(Reuters) - Halliburton Co (HAL.N), the world's No. 2 oilfield services company, forecast a 25 percent jump in earnings in the current quarter, helped by a recovery in margins in North America and growth in overseas markets.
The company, traditionally dominant in the United States, has been making a big push into international markets to combat weakness in North America.
"Our strategy is working well and we intend to stay the course," Chief Executive Dave Lesar said in a statement.
Analysts said the forecast of 25 percent growth in second-quarter profit ending June would translate to 91 cents per share, in line with the average estimate.
Drilling activity in North America has fallen due to weak natural gas prices, intensifying competition among oilfield services providers for a smaller number of contracts.
Halliburton said it expects margins in North America to expand over the year due to increased activity across the region in the second half of the year and service-intensive drilling in the United States.
Lower prices for pressure pumping services, higher logistics costs and disruptions in drilling due to harsh weather weighed on Halliburton's operations in North America in the first quarter ended March 31.
Robust activity in overseas oilfields helped the company offset weakness in North America as well as in Latin America.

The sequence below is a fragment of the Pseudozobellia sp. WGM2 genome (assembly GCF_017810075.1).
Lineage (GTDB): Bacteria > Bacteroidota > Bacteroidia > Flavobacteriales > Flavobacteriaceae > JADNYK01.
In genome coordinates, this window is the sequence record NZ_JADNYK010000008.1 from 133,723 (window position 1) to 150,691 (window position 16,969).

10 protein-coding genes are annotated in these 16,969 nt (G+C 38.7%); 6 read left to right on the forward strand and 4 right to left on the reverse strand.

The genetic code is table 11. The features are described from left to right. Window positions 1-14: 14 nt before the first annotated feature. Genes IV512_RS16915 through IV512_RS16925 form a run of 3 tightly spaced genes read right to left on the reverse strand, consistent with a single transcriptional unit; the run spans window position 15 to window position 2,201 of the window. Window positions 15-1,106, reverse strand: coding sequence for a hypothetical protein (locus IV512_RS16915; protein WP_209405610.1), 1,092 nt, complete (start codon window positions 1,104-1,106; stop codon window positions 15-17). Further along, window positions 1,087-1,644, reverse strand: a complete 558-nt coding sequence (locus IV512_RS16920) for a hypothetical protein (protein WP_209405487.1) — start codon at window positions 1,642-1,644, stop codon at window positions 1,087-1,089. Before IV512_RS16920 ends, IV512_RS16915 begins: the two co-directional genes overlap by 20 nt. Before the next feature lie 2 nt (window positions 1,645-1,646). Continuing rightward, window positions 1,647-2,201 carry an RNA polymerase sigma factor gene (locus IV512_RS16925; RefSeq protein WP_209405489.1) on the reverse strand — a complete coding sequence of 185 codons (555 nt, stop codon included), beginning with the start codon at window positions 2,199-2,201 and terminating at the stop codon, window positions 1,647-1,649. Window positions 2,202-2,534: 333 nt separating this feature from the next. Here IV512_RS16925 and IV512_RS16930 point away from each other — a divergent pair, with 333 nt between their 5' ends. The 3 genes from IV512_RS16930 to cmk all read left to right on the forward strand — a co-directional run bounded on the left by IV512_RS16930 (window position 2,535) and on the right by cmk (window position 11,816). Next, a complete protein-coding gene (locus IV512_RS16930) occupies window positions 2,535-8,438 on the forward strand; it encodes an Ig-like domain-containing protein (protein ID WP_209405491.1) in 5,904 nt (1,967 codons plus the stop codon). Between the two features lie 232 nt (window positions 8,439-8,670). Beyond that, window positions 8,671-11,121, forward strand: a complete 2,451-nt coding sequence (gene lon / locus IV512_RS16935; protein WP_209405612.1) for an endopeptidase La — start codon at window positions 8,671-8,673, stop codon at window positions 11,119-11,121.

Revenue and operating income increased 13 percent in the Middle East and Asia region in the first quarter.
Revenue in Europe, Africa and the Commonwealth of Independent States (CIS) rose 9 percent, while operating income jumped 21 percent.
Revenue fell 9 percent in Latin America, while operating income declined 8 percent due to reduced drilling activity in Brazil and Mexico.
The company said it expected full-year revenue and operating income from the region to be in line with 2013 levels.
Net income attributable to Halliburton was $622 million, or 73 cents per share, in the first quarter, compared with a loss of $18 million, or 2 cents per share, a year earlier.
Analysts on average had expected earnings of 71 cents per share, according to Thomson Reuters I/B/E/S.
The year-earlier quarter included a pretax charge of $1 billion related to the Gulf of Mexico spill in 2010.
Halliburton was a contractor for BP PLC (BP.L), owner of the well that blew out causing the worst offshore oil spill in the United States.
Revenue rose about 5 percent to $7.35 billion, beating analysts' average estimate of $7.24 billion.
Halliburton's stock gained 20 percent this year up to Thursday's close.